Thursday, 4 June 2009

mad hatter

There's been quite a few new babies who found their ways into this world recently. To welcome them and let them have a snuggly cosy warm winter, I've been busy knitting hats. That's a tad tricky, because they are spring/summer babies, and who knows how big a head they'll have in six month's time? Nevermind, Cubling was rather excited and tried them all on a good few times, and they stretch. A lot. I think she could actually get away with wearing them.

The pattern (Baby I-Cord Beanie) is available for free on Ravelry, designed by Woolly Wormhead, who is a designer of hat knitting patterns. If you fancy having a look at her design, you'll see that she has a lot of fabulous designs to offer, many of which are free downloads. She's also one of the contributors to my charity knitting pattern book, which brings me nicely to the second point to this post (apart from showing off my knitting and welcoming Cameron, Nell and Kristian).

Since I last posted about my project, I've had about 9 pattern donations, all obtained through posting on the designer group on Ravelry and submitting a call for submissions (with which I got help from a volunteer moderator at Ravelry). I didn't specify any particular type of pattern but most patterns were child related. Mhairi at Flavaknits helpfully suggested that knitters love themes and I've decided that the book will have a theme after all. As Save the Children ran an immensely successful campaign where people knitted baby hats (knit one save one) for the child survival campaign, it seemed appropriate that this them should be ... hats. Particularly because I will be able to use photographs of these knitted hats and their bearers for my project.

Two dilemmas:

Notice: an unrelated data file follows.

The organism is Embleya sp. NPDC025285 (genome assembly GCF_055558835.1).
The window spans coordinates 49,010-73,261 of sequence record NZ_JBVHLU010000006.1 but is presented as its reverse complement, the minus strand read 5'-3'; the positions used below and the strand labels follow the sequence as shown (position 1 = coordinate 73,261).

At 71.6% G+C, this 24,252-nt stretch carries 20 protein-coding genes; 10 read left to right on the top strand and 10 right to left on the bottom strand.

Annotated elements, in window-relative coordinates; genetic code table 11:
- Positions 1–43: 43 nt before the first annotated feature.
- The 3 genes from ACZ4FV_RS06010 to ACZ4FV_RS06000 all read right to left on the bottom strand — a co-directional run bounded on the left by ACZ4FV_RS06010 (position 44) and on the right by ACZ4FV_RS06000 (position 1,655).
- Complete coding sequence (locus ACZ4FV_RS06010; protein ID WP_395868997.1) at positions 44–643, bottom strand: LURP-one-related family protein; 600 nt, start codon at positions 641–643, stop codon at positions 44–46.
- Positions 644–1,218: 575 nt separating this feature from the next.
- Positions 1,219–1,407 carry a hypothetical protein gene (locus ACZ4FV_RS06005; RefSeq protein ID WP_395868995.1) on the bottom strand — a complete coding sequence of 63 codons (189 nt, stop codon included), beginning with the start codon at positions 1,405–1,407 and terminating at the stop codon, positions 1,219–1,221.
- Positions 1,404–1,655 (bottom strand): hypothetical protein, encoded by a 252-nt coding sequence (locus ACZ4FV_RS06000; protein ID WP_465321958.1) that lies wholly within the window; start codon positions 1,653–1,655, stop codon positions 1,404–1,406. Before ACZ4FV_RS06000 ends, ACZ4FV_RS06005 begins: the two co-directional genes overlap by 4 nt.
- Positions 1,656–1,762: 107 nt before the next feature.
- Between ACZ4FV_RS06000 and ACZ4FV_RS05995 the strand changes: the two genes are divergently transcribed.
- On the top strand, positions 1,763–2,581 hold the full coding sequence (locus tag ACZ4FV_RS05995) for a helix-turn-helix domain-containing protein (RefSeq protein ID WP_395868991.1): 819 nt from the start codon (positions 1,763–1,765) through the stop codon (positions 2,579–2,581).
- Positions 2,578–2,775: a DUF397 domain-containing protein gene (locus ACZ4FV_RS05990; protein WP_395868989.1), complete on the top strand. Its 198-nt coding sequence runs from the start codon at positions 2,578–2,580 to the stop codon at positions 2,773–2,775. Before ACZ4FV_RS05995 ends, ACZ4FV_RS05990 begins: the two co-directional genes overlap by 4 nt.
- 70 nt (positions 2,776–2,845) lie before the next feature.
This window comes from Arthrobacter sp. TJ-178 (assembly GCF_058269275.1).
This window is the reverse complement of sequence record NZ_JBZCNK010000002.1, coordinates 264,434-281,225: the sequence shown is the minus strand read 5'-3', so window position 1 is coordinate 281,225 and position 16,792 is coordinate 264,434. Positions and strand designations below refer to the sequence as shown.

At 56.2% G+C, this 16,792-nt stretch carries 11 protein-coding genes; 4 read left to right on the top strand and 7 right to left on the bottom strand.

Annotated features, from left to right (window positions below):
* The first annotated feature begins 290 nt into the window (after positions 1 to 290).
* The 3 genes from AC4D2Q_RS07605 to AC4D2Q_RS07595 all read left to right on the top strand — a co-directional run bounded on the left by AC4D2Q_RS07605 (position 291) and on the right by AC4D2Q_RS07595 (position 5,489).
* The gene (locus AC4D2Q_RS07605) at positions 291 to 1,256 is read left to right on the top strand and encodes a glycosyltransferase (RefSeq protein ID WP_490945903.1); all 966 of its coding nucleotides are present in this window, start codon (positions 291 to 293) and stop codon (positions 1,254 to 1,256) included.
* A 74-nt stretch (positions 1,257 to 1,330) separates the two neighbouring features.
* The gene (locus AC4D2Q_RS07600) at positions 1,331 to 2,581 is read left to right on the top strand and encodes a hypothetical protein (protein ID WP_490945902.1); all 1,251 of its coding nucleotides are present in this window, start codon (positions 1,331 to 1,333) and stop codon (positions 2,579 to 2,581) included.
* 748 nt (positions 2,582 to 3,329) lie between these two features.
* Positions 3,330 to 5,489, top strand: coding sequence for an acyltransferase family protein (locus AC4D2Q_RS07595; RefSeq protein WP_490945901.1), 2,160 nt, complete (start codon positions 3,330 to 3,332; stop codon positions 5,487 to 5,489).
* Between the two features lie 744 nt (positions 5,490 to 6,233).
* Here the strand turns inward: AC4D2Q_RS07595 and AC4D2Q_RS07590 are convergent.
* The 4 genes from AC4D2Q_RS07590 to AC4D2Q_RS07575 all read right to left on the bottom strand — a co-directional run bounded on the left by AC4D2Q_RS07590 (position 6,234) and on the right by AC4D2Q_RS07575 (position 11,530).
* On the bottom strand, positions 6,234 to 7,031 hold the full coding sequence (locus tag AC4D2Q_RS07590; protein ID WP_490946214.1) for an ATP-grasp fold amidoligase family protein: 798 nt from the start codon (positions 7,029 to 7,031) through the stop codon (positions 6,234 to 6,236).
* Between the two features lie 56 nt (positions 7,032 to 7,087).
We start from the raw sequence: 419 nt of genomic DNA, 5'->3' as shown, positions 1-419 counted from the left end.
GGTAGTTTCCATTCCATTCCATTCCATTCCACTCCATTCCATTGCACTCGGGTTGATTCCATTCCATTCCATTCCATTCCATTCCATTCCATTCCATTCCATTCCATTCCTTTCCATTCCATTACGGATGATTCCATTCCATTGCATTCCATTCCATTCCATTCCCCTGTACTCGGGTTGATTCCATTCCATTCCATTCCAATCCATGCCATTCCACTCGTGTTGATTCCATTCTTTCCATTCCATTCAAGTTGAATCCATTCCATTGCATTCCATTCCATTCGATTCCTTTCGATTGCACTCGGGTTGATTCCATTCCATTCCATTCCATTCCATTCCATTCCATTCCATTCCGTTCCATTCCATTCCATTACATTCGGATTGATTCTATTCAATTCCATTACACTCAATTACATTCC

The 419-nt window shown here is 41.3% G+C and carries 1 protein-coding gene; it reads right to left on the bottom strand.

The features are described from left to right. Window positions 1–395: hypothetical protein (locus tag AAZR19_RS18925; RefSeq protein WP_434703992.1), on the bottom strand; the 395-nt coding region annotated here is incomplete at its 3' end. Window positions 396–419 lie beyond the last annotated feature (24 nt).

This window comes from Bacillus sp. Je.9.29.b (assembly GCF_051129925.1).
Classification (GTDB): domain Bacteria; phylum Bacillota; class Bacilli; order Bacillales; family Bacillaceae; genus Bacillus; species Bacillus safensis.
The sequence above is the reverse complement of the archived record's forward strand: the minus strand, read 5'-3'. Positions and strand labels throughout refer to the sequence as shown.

1. Some of the pattern donations aren't hats. I don't want to take them out so they'll stay in.
2. I have nowhere near the required number of patterns. As Save the Children celebrates its 90th birthday, I'm aiming for 90 patterns.

My big decision to tackle the second point is that I've started approaching designers directly. A search through ravelry, and by picking the hats I like, most designers can be contacted directly. However I do realise that I'm probably not the only person doing this and I do feel a bit bad about bothering so many people. Still, I want this book to be a success and all the bother for the designer (if they are not interested) consists of deleting or ignoring my email. I don't even expect a courtesy response if they don't want to contribute. Being a realist, I still fear that I may not reach my 90 pattern target. Nevermind, I'll come up with some compromise that has a relation to the number 90.

How surprised was I then that the first hat I picked as "oh, I'd love to have that pattern in my book" was by Amanda Soule of Soulemama, one of my favourite blogs. I really shouldn't be surprised, I love her creations, knitting or other. Stumbling over her did remind me though that it would be worthwhile checking all the other contributors blogs and websites and maybe doing the lemonade award properly, i.e. thanking them for their contribution with the award and linking to them. So, if you're creatively minded, watch this space.

For now, if you'll excuse me please, I have another hat to knit...


Metropolitan Mum said...

Cartside, I am exhausted by only reading your post. 90 patterns? You've got to be joking...
Your heads are too cute! You should start selling your stuff on etsy. Have you thought about it?

Metropolitan Mum said...

PS: You might like this...

cartside said...

Thanks for the link! Looks just down my lane.
Oh, I've got an etsy shop actually - which is, well, empty. All my knitting goes to family and close friends, there's not enough time in the day to make things to sell. I'm a big fan of etsy though. For buying ;)

Then there's the conundrum of pricing a hat that has taken 8 hours to knit, with expensive wool too. Knitting is never makes money, so I'll only ever knit to spread the luv.



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